We chose the Signature Care Plan excluding the U.S. with a maximum lifetime coverage of $1,000,000 for each person covered in the policy. $1,000,000 will go far in Nicaragua because the health care costs are about 1/4 of the U.S.
We excluded coverage in the U.S. making our premiums affordable. Our premium cost in the 60-64 year age group is $2365.48 annually with a $250 deductible for each policy holder. We chose the option to pay the full amount annually, however we could pay monthly $197.12. That is coverage for BOTH of us. Very affordable!!!
3. Process of applying
The application form can be submitted online. You must give your credit card information as part of the application process. In addition, you must have a foreign mailing address. Thus, our need to open a PO Box on Ometepe Island ( I’ll save that for a Let’s Get Real about Nicaraguan Post Offices blog post.)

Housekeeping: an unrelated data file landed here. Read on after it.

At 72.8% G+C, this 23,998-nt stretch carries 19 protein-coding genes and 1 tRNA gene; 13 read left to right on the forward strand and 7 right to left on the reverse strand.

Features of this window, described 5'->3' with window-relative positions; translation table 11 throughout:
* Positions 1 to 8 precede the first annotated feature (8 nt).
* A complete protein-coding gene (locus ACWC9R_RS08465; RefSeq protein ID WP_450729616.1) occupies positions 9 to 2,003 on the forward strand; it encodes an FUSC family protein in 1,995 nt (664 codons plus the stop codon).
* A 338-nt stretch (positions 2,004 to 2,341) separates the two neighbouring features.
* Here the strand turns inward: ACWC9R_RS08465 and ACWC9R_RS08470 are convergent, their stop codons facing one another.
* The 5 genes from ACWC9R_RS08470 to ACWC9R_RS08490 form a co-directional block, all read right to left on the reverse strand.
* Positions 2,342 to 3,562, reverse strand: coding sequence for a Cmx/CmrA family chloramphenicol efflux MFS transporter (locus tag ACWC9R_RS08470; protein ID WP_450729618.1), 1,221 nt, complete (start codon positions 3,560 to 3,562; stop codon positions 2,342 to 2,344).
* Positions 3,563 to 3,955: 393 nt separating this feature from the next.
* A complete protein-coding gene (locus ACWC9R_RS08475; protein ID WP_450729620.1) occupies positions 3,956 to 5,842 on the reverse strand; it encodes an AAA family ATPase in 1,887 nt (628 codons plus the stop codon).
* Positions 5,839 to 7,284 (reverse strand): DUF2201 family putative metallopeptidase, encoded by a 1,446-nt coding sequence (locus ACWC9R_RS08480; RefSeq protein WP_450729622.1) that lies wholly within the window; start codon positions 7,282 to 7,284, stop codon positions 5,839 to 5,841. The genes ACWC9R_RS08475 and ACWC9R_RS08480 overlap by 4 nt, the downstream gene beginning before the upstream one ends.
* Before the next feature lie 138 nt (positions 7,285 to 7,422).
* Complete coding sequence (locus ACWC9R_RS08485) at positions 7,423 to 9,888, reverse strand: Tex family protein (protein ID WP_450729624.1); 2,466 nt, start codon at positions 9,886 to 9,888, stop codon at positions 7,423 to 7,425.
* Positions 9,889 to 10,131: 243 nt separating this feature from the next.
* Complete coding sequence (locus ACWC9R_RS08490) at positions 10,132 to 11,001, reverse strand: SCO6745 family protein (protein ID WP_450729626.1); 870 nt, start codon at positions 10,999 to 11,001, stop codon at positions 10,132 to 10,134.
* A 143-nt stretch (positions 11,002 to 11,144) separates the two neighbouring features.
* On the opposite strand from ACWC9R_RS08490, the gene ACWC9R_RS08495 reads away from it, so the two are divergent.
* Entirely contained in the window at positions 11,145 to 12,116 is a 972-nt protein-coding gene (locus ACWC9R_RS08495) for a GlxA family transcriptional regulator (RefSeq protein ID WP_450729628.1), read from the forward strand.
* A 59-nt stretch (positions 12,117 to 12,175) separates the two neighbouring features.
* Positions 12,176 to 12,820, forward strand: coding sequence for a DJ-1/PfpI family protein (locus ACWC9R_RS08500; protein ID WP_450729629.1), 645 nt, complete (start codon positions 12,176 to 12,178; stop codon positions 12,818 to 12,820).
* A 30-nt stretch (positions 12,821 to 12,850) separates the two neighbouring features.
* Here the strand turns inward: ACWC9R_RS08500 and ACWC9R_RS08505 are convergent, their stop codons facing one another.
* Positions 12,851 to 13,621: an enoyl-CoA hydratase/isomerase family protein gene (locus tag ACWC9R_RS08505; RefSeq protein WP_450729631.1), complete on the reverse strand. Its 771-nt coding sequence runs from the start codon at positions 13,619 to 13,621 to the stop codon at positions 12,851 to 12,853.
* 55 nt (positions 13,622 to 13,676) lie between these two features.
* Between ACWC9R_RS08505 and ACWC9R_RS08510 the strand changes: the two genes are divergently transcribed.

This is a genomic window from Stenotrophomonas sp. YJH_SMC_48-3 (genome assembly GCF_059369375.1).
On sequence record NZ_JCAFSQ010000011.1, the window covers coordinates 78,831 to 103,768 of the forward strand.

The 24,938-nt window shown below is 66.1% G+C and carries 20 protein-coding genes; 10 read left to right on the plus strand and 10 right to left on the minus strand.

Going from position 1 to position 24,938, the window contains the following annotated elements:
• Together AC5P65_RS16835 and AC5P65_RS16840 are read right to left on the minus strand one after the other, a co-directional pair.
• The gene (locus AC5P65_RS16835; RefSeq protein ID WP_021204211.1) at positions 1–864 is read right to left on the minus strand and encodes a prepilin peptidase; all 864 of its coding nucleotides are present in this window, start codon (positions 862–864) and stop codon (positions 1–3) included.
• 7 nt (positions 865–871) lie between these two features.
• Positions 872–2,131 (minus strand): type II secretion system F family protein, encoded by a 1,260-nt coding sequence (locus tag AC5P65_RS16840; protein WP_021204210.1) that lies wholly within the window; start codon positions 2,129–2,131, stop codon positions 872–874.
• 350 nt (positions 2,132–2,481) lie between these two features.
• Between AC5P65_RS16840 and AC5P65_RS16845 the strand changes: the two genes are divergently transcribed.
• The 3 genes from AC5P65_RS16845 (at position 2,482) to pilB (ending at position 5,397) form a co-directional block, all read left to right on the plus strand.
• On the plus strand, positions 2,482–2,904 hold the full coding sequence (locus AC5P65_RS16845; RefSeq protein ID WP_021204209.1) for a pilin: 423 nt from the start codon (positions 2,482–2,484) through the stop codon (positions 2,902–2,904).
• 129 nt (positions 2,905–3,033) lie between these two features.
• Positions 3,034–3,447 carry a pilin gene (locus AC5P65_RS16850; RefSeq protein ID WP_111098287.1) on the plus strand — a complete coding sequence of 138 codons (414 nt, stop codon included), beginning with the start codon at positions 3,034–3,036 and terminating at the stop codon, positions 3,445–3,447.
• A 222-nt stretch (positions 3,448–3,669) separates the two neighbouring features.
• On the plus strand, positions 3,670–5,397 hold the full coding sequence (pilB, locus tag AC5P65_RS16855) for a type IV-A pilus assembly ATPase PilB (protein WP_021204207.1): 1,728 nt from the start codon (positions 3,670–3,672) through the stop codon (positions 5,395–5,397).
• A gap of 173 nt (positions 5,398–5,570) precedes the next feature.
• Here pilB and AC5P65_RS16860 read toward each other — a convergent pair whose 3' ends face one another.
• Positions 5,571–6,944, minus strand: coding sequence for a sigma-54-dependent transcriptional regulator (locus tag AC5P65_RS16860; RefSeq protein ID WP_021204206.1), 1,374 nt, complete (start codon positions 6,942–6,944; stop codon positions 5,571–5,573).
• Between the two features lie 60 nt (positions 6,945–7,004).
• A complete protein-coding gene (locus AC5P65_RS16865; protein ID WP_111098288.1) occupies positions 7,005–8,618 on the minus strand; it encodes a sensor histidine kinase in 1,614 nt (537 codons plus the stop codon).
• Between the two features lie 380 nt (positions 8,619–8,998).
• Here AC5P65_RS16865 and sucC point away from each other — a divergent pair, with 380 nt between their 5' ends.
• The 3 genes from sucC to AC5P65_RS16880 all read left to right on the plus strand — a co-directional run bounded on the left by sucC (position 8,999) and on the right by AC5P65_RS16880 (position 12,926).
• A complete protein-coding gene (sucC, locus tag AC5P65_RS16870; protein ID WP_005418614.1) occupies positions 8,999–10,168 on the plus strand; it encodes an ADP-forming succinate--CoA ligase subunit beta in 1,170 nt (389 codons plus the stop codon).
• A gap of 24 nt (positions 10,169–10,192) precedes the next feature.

Once WEA receives your application, it takes 2-4 days for the underwriter to review the application. In our case, we didn’t have any pre-existing conditions except for an eye operation to repair a hole in the retina 7 years ago. WEA contacted us for more information about the retina surgery, we submitted the information, and one day later we were approved. Because we are both under 65 years of age, we didn’t need to have any thorough exams for insurance purposes.
WEA gave us a policy number and their membership website information. WEA Direct
We logged in with our policy number and voilà! Our detailed policy, personal information, payment options, place to send claims….everything is at our fingertips.
4. There is no waiting period. Our policy takes effect immediately. We can go to any hospital, of which the definition is:
HOSPITAL Means an institution that:
1. Is operated in accordance with the laws pertaining to Hospitals of the area in which the Hospital is located;
2. Which, for compensation from its patients and on an inpatient basis, is primarily engaged in providing surgical and medical diagnosis, treatment, and care of injured and sick persons;